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Reflection on Turning 67

I turn 67 today. Not much of a milestone except it is the first birthday after my retirement. So not an official milestone, but it does cause me to look at the day as the the first day of the rest of my life. That begs the obvious question, “What am I going to do with it?”

My devotional for today sent me to Luke 18:18-30. This is the story of the rich person to whom Jesus gave the challenge to sell everything and follow him. Unable to surrender everything, the man left in dismay. This story has been a stumbling block for many Christians. Some have taken the view that it means that unless we literally sell everything and live a communal life as some of the Acts Christians we cannot be saved. That has caused many to turn away as the rich man. The broader interpretation is metaphorical; that is, that to be saved we need to release from our hearts anything we put ahead of Christ. That interpretation ascribes to the words of the old hymn, “I Surrender All.”

Both of the interpretations present me with a big problem. I know I will neither sell all of my possessions and join a Christian commune, nor be able to even surrender in my heart everything that stands between me and Christ. Reading this again today, however, I am not sure either interpretation is correct. Verse 27 drew my attention. There, Jesus answered in response to the incredulity of the disciples. They had interpreted the message of Jesus to the rich man as dealing with salvation and had questioned whether anyone could be saved if surrendering all possessions was a condition of salvation. In response, Jesus said., “What is impossible with men is possible with God.”

As with the disciples, so many interpretations of this passage see it as a salvation story. In one sense it is, but just the opposite of what is often portrayed. The reply quoted above only makes sense if taken to mean that salvation is unconditional. The disciples saw surrender of possessions as an unattainable condition of earned salvation. Jesus says that God can achieve what humans cannot. Humans think of salvation to be earned. God does not. He gives it away!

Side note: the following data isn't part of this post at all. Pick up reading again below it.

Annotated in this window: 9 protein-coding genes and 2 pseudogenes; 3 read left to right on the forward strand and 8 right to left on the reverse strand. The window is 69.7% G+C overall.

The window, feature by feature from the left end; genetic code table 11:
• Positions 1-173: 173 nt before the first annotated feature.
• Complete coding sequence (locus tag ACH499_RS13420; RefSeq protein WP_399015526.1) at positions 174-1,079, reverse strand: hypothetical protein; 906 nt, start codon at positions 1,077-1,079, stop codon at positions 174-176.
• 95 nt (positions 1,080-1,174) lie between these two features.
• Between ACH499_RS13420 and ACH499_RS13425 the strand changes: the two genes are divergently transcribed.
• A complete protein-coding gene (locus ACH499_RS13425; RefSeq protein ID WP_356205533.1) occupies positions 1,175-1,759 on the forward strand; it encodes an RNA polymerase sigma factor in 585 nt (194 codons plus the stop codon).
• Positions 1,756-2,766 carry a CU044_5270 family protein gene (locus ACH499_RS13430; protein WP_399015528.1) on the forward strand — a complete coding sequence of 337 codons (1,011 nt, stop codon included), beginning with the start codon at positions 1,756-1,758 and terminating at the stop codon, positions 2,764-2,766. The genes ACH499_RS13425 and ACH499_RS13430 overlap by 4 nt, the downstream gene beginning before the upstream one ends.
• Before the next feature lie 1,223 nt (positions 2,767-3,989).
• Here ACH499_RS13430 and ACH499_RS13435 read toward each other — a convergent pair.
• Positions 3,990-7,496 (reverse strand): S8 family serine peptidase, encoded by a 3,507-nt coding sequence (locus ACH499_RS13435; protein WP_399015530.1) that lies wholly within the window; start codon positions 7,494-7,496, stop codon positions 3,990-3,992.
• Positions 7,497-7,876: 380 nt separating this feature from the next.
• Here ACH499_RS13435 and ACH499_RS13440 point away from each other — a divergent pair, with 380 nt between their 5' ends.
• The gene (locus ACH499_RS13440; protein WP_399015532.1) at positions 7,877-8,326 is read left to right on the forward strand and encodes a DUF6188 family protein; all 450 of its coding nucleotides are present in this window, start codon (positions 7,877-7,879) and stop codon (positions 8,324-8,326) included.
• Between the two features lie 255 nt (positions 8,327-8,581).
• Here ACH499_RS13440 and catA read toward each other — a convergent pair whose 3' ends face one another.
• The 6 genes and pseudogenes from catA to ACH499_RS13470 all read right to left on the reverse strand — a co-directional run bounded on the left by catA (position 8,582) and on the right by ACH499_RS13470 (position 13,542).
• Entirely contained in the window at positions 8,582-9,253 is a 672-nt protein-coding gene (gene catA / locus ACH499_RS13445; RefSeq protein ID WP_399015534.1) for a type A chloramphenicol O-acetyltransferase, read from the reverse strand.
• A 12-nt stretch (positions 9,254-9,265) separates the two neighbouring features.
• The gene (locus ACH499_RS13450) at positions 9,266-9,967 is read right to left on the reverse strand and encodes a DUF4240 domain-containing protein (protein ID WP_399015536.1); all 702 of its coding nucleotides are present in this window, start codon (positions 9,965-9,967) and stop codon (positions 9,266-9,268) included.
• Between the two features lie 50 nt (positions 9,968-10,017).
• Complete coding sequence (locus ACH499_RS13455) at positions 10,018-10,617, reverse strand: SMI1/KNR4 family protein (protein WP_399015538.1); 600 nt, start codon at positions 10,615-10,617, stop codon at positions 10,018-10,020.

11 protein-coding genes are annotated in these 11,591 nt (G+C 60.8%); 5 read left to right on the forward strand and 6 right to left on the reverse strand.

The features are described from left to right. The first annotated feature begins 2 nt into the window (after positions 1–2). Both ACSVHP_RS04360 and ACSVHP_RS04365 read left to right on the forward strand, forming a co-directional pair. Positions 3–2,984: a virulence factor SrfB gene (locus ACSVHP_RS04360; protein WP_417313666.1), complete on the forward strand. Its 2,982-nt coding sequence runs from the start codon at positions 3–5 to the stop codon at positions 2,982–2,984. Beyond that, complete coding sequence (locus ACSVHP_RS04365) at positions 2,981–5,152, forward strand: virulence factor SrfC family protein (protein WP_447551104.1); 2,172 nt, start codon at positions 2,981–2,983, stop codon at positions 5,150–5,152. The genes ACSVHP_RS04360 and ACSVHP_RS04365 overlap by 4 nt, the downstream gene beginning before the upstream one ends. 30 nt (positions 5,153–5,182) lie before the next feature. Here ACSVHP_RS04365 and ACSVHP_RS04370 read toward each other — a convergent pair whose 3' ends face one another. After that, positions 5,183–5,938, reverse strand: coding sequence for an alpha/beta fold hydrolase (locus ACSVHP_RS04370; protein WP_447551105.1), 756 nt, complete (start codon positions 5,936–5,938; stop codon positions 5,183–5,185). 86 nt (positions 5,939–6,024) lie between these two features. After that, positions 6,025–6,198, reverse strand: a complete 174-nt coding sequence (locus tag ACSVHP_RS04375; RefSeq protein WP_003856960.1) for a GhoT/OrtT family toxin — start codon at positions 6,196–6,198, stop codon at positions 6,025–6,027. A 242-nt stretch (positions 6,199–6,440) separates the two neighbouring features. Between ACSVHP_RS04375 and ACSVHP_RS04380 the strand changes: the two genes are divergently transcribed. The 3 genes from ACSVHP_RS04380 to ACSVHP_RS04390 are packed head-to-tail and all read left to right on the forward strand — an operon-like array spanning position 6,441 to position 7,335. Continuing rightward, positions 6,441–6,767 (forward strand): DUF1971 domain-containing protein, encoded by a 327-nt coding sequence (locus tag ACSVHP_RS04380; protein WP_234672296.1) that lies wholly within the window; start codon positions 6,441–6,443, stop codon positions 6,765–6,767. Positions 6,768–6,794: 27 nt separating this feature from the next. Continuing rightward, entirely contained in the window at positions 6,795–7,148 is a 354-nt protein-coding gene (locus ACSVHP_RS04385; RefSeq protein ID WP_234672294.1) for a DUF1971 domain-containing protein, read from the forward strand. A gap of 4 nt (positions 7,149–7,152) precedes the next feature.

The story continues, however, continues with Jesus saying in verse 29 and 30:

“…no one who has left home or wife or brothers or parents or children for the sake of the kingdom of God will fail to receive as much in this age and, in the age to come, eternal life.” (Emphasis added.}

Jesus teaches two very important things here. First, that life in the Kingdom occurs not only eternally, but also “in this age”, meaning the present. Second, he gives extreme examples of surrender to emphasize that the more we surrender, the more we can realize that life now. That then brings this story completely in line with everything else Jesus taught: accept salvation by grace and surrender your life to Christ, and the Holy Spirit will transform your life into that as one intended for life in the Kingdom of God.

So what does that mean for me at 67? The scripture affirms that I shall remain a Christian redeemed by the grace of God, and continue the process of transformation into a citizen of the Kingdom of God. I know I will not get there completely in this life, for I will not be able to surrender all just as the rich man. I know, however, that the more I reach for Jesus the more I will see of his Kingdom until I finally see it completely. What a great way to start the first day of the rest of my life!


  1. Don Stephens on August 20, 2020 at 8:13 am

    Thank you, Tom, and happy birthday. You bring freshness to the table!

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Welcome, I'm Tom

I'm Tom Trezise a retired lawyer and corporate executive with over twenty years of experience as a Methodist lay preacher. Raised in Appalachia, I proudly call myself a hillbilly at heart. I'm the executive director of The Everyday Kingdom, a non-profit devoted to fostering a community that helps people find and experience the peace, purpose, and joy available from living every day in Christ’s kingdom.

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